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Garden Glory is Bringing Luxury Fashion to Your Garden
By: Fast Company
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An enormous bird feeder in the shape of a diamond ring. Silver gardening gloves. Gold hand shovels. What kind of enchanted garden is this?

Today, a Swedish startup called Garden Glory brings a collection of luxurious, whimsical garden tools to the United States. Founder Linda Battlöf came up with the idea after moving from an apartment to her first house. She and her husband bought a property with a gorgeous patio and garden. It was perfect, except for the ugly green garden hose in the corner held up by a rusty wall bracket. “It just ruined the whole effect for me,” Battlöf says. “What is the point of spending so much time nurturing a beautiful garden, then ruining it with ugly tools?” She went to her local hardware store and searched online to see if she could find nicer-looking garden products, but they were all the same. So she decided to launch a company and make them herself.

She was in the right place to launch such a business. Sweden is known for manufacturing durable garden equipment, with companies like Bahco famous for creating high-quality (if not terribly stylish) tools. Battlöf set out to find local manufacturers who would be able to create whimsical and functional garden items.


The result is fascinating, bizarre, and magical. Many of the pieces in the debut collection are not outlandishly priced, although they are more expensive than your run-of-the-mill garden tools. Watering cans cost between $49 and $59, depending on the size, and you can pick one in your favorite color, whether that’s jade green or a rose pink. You’ll most likely want to coordinate your can with your spade: The handles come in the same color scheme and the scoops are gold-colored. The most popular items so far are the $99 hoses, which come in the same array of colors, as well as gold, black, and white.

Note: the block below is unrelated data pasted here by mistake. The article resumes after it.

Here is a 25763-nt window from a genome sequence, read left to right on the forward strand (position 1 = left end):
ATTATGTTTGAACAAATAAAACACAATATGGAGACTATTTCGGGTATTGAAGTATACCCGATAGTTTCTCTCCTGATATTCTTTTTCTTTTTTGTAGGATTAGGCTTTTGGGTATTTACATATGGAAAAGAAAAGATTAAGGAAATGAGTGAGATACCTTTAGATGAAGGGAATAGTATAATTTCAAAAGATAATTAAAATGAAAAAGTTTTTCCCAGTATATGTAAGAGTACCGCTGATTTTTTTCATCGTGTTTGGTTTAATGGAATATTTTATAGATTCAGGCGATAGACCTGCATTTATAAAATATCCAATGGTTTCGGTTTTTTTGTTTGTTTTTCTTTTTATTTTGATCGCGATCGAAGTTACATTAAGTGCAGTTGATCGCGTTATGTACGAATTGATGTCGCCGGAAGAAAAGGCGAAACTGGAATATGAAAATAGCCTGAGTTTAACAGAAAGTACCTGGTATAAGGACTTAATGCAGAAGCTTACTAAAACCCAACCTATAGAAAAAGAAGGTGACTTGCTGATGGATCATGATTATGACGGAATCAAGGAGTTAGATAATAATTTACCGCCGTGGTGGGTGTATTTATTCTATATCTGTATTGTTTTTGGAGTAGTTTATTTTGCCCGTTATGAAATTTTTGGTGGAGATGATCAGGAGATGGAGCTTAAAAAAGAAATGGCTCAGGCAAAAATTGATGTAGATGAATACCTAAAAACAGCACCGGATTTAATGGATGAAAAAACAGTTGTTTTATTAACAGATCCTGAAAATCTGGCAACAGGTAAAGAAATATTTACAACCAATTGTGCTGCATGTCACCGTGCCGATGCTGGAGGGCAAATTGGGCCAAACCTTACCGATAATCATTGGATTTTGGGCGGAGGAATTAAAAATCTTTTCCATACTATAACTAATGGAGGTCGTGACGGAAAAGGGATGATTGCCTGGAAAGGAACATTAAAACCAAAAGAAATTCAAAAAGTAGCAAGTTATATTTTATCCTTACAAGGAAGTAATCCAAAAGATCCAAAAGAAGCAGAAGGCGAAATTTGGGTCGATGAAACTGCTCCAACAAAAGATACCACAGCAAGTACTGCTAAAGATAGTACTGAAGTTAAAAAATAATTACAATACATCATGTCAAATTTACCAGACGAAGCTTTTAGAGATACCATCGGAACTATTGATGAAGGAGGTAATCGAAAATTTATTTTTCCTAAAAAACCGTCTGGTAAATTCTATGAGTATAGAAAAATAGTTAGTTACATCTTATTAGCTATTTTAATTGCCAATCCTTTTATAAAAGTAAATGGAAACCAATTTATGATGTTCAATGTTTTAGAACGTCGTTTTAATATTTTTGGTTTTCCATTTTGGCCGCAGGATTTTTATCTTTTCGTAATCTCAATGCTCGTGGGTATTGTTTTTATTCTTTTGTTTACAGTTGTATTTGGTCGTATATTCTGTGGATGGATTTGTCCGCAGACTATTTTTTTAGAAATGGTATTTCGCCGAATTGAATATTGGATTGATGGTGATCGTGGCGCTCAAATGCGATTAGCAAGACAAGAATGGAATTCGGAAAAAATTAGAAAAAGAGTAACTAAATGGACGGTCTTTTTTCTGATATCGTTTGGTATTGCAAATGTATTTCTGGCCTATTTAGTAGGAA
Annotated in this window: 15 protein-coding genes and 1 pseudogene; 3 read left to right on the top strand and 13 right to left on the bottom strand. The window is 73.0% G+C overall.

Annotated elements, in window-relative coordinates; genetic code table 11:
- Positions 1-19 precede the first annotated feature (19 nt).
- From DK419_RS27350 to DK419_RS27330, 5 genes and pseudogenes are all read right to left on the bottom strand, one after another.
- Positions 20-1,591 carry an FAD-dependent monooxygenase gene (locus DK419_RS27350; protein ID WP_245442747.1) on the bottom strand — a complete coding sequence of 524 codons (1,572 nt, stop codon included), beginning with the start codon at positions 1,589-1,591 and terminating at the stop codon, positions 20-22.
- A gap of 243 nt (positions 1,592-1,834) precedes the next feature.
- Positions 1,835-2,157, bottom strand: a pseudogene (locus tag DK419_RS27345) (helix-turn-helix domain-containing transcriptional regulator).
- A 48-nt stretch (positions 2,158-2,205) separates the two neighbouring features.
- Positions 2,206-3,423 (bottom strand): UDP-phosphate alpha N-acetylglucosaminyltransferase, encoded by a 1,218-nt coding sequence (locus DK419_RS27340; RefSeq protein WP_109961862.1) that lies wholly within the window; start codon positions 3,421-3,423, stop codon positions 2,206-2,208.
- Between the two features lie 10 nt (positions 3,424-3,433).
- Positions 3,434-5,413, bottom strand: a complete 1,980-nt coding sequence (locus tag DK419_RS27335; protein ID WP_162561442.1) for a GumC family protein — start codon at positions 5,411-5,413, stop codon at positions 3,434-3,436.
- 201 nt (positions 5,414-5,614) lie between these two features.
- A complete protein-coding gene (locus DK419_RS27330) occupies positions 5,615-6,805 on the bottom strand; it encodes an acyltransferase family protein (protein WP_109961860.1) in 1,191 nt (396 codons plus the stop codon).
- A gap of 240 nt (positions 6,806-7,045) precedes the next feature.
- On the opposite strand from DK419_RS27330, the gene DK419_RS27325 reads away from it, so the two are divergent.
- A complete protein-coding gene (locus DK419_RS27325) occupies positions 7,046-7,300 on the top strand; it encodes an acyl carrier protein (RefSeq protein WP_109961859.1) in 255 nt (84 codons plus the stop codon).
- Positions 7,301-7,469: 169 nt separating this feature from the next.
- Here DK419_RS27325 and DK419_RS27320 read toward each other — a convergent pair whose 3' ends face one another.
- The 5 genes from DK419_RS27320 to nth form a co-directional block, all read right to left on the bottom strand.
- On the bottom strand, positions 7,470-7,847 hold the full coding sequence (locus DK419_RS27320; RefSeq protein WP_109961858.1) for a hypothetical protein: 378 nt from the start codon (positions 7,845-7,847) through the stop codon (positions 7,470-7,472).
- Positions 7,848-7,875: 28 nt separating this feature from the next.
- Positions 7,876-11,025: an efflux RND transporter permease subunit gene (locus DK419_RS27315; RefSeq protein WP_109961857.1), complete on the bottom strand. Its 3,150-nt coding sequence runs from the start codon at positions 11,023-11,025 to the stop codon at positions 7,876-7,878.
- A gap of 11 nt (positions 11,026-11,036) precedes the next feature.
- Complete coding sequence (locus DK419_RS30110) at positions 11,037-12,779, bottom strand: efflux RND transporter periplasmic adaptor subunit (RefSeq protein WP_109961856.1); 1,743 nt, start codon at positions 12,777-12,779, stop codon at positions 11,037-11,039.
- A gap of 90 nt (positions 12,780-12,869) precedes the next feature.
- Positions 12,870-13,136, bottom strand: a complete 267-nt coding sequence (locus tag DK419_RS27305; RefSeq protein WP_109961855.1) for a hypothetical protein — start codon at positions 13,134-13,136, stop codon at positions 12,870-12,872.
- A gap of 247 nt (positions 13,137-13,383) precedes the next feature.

It appears Battlöf wasn’t alone in her sentiments about the ugly green hoses.


I spent an afternoon in my own garden with some of these tools. They were sturdy, even though they looked dainty. My favorite piece was the hand shovel, which had a solid heft. It made potting my new basil plants simple. The watering can also felt substantial and ergonomic, so it was easy to pour even though it was full. And after my little gardening session, I didn’t feel like I needed to hide all of these items in the basement or shed.


If you want to take your garden up a notch, there are more premium items to pick from. You can purchase a metal wall mount for your hose in the shape of a claw ($199) or reindeer antlers ($299) that come in an array of colors, giving your garden an otherworldly feeling. (The gold hose and gold antler combination has proven particularly popular, Battlöf says.) There are pots that come in the shape of a lion ($349) or a monkey with a gold tooth wearing a police officer’s hat ($399). And perhaps the pièce de résistance is the $199 bird feeder shaped like a diamond ring, designed to hang from a tree, with a little trough in the middle to hold the birdseed.



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This article was published on Fast Company. A link to the original piece appears after the post. www.fastcompany.com
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